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On 25 January 2022, SingHealth Duke-NUS Academic Medical Centre (AMC) launched a new Clinical Trialist Development Programme (CTDP), as a prestigious award to recognise the important work that our clinical trialists do and to also support them with much-needed protected time to do clinical trials.
For Clinical Associate Professor Mariko Koh from SingHealth Duke-NUS Medicine Academic Clinical Programme, Senior Consultant, Respiratory and Critical Care Medicine at Singapore General Hospital (SGH); and CTDP’s originator, her journey into the world of clinical trials was an unplanned one.
Assoc Prof Koh says that back then, there were no formalised programmes for clinicians to develop themselves as clinical trialists. “No one taught me, and I had to learn by asking research coordinators and other clinicians who had experience in conducting such trials,” shares Assoc Prof Koh.
Nevertheless, after getting involved in several clinical trials, she became convinced that there was much meaning to the work that she was doing.
“By conducting clinical trials, instead of being by-standers, we are part of the team finding answers to the medical problems and generating scientific evidence. More importantly, clinical trial participation often improves clinical care delivery as sponsors of clinical trials apply stringent criteria for site selection and it may give patients early access to new drugs and therapies which are especially vital for patients who have exhausted current treatment options and are suffering from underlying life-threatening or serious conditions. Hence clinical trial participation often translates to better patient care and outcomes, and addresses unmet needs,” says Assoc Prof Koh.
“This is why we came up with CTDP, which is the first-ever such programme at SingHealth Duke-NUS AMC designed especially for clinical trialists. This is a landmark development for us ¬– one which we hope would raise the profile of clinical trialists and the role that they play in advancing patient care and performing impactful research.”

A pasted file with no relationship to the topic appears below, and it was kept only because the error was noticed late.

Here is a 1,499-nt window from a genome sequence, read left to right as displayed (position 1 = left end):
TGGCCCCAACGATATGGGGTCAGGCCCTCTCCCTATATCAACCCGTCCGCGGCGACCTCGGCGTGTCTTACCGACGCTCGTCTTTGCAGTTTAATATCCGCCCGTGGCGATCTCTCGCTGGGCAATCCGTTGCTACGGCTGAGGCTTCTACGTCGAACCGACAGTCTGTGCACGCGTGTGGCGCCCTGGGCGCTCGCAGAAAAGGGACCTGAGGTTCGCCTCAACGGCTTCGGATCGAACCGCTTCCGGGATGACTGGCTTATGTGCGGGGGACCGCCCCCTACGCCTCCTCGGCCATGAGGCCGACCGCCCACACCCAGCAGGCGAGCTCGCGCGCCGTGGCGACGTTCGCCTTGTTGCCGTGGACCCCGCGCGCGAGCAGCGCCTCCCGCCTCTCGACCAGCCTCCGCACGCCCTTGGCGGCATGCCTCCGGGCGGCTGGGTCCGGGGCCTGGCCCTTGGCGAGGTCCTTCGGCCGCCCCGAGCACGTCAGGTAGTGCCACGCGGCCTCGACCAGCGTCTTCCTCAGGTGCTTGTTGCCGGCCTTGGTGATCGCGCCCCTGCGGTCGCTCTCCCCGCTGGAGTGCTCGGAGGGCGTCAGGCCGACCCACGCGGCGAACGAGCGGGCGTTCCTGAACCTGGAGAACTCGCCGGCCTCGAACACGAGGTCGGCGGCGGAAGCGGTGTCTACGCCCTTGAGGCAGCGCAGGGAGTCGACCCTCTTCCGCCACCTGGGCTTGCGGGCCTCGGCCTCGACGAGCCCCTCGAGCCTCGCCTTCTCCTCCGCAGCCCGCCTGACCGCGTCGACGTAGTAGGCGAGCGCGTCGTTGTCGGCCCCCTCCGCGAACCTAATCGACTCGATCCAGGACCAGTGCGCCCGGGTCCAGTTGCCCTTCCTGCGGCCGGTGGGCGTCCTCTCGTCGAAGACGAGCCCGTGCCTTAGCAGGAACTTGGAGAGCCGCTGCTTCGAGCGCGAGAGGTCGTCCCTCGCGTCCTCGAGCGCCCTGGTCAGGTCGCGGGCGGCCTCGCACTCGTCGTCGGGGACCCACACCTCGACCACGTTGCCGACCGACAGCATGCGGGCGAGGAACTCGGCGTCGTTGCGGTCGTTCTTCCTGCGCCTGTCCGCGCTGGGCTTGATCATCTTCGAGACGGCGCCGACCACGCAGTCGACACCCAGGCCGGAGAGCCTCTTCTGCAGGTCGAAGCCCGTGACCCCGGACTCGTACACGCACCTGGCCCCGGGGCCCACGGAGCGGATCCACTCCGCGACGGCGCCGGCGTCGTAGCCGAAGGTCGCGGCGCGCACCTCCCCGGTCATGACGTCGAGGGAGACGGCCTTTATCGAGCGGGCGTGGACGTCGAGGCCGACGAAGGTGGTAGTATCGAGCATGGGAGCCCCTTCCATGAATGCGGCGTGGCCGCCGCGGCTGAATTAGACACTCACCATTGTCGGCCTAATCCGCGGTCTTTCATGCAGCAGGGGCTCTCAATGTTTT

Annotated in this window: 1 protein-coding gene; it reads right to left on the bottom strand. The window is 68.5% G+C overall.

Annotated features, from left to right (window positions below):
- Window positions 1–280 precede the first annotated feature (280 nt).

While the advantages of developing more clinical trialists in SingHealth Duke-NUS AMC are numerous: improved patient care, talent development, the creation of a vibrant research environment, and increased prestige for both the institution and Singapore as a global hub for conducting clinical trials, there are also challenges that need to be overcome.
Assoc Prof Koh elaborates that some of these challenges include dealing with the false perception that clinical trials are lower priority in research, as well as clinicians having to balance clinical, teaching, administrative and research commitments. In this aspect, CTDP is a welcome initiative that provides eligible clinical trialists with much-needed recognition and protected time of 0.2 FTE (for “Clinical Trialist”), and 0.4 FTE (for “Master Clinical Trialist” scheme) to conduct clinical trials.
Assoc Prof Koh tells us that practically this will encourage the recruitment of high-calibre clinicians to be involved in clinical trials, and enhance the overall quality of such trials. “The latter is relevant to us as research is a key pillar of our AMC. Clinical trials are an important part of the process of evidence generation, and crucial for informing clinical guideline implementation, policy decisions and funding.